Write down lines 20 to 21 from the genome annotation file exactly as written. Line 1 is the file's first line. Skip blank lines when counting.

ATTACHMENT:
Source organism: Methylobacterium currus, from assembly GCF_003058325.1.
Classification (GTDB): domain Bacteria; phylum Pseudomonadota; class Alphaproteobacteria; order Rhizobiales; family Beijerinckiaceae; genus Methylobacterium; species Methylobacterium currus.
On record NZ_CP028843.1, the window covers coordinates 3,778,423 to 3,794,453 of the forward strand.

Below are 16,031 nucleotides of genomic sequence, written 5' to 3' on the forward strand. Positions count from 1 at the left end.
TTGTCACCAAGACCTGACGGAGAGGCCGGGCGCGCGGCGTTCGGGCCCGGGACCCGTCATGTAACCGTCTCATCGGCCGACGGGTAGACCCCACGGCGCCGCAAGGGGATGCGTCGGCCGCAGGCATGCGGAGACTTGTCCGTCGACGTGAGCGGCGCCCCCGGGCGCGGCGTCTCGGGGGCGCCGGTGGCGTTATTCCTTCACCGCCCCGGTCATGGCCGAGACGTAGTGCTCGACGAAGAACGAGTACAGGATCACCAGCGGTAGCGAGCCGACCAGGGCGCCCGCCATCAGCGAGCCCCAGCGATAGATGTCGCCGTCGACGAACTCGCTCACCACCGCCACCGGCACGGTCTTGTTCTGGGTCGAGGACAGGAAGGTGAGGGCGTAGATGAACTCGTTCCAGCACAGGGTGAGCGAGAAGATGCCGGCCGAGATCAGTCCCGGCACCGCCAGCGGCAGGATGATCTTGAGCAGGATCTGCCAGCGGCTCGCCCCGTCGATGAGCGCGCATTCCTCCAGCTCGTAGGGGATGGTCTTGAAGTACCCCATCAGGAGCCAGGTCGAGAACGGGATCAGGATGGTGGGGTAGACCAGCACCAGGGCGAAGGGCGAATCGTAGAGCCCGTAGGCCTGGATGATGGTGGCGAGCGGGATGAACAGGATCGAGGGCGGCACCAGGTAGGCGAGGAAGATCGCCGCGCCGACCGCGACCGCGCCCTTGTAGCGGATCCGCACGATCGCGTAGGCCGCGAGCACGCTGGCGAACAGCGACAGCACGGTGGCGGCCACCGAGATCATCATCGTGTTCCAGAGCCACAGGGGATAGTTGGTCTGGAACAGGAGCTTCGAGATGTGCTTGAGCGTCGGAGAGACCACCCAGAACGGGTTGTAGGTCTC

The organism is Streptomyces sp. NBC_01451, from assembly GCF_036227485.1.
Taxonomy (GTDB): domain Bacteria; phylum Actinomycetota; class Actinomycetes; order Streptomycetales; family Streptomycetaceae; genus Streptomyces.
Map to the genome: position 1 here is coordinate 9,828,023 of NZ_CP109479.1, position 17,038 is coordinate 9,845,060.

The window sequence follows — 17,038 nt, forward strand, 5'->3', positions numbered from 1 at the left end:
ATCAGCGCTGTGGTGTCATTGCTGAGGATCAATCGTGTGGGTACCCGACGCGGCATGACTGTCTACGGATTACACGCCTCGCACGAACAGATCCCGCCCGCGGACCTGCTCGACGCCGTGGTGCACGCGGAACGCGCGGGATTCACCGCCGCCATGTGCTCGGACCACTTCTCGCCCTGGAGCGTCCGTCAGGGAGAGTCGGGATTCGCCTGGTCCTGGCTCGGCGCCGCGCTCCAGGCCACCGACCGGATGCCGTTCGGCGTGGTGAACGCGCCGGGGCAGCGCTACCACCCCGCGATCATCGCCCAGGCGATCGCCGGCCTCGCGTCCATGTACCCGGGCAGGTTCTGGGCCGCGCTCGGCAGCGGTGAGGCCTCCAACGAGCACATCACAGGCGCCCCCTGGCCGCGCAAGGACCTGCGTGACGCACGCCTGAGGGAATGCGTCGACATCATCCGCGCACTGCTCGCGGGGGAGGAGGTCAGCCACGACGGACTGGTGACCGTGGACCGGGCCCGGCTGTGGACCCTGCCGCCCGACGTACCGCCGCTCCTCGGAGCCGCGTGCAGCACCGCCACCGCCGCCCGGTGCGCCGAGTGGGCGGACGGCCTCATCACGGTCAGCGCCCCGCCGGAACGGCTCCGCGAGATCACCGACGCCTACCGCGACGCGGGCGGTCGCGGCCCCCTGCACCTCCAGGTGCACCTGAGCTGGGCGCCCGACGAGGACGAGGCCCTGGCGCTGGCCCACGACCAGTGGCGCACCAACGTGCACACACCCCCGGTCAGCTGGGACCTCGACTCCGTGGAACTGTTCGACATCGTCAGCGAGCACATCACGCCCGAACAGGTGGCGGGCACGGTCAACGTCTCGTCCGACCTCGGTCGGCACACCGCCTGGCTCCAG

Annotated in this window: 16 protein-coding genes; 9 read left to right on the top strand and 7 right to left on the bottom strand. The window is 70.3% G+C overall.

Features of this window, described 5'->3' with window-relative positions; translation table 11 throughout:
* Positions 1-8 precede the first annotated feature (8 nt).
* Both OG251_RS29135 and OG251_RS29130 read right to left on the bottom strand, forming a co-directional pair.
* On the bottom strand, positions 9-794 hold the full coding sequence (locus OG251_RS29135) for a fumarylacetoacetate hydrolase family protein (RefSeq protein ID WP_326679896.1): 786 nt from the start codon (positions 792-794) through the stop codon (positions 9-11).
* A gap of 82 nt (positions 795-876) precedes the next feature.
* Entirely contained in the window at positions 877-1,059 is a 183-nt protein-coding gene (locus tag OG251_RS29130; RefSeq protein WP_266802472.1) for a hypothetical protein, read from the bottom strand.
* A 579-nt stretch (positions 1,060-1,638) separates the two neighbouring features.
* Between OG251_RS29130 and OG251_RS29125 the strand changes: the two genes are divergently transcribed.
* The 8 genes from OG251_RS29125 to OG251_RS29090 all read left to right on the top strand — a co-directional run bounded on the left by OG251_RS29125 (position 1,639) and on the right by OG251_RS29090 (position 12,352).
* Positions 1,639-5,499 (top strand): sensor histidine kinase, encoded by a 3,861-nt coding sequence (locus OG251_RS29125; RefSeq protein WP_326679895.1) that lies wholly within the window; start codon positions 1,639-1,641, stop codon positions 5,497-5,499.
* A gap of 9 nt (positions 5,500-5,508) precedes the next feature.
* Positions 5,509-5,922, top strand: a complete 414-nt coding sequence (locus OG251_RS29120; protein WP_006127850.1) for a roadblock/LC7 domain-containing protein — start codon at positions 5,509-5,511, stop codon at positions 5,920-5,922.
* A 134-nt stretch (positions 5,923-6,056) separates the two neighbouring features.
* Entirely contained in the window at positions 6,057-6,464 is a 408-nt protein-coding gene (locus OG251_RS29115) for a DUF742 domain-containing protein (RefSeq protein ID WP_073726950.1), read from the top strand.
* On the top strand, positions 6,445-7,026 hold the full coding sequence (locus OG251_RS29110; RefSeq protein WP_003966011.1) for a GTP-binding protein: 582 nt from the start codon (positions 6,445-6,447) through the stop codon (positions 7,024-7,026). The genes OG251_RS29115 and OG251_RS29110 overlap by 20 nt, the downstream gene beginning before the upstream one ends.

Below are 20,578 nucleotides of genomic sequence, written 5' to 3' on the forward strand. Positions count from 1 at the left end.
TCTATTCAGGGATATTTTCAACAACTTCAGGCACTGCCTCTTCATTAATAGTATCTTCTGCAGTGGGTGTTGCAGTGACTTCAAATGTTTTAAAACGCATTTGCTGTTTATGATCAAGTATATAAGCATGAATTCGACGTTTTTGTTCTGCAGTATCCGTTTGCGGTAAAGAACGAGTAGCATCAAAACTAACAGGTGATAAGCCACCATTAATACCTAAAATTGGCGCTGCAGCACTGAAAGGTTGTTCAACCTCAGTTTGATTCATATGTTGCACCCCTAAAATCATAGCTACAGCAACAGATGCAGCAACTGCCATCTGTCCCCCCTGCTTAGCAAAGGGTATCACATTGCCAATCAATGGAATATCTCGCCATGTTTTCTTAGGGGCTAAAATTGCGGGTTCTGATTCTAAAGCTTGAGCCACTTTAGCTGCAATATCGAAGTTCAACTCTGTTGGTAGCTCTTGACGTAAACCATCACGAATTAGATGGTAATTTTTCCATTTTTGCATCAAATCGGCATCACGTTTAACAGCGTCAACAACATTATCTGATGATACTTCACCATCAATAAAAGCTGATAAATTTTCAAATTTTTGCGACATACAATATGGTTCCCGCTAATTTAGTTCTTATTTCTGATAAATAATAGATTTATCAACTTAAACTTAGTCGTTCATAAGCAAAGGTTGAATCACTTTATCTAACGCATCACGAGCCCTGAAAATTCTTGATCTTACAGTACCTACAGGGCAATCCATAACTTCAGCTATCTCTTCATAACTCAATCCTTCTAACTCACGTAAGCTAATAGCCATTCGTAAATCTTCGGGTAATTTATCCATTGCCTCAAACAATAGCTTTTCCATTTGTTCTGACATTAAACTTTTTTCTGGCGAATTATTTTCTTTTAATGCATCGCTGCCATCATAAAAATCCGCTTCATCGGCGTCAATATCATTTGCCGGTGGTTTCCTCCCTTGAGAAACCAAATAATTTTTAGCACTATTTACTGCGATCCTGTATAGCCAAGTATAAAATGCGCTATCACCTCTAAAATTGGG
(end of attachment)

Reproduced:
* The 8 genes from OG251_RS29125 to OG251_RS29090 all read left to right on the top strand — a co-directional run bounded on the left by OG251_RS29125 (position 1,639) and on the right by OG251_RS29090 (position 12,352).
* Positions 1,639-5,499 (top strand): sensor histidine kinase, encoded by a 3,861-nt coding sequence (locus OG251_RS29125; RefSeq protein WP_326679895.1) that lies wholly within the window; start codon positions 1,639-1,641, stop codon positions 5,497-5,499.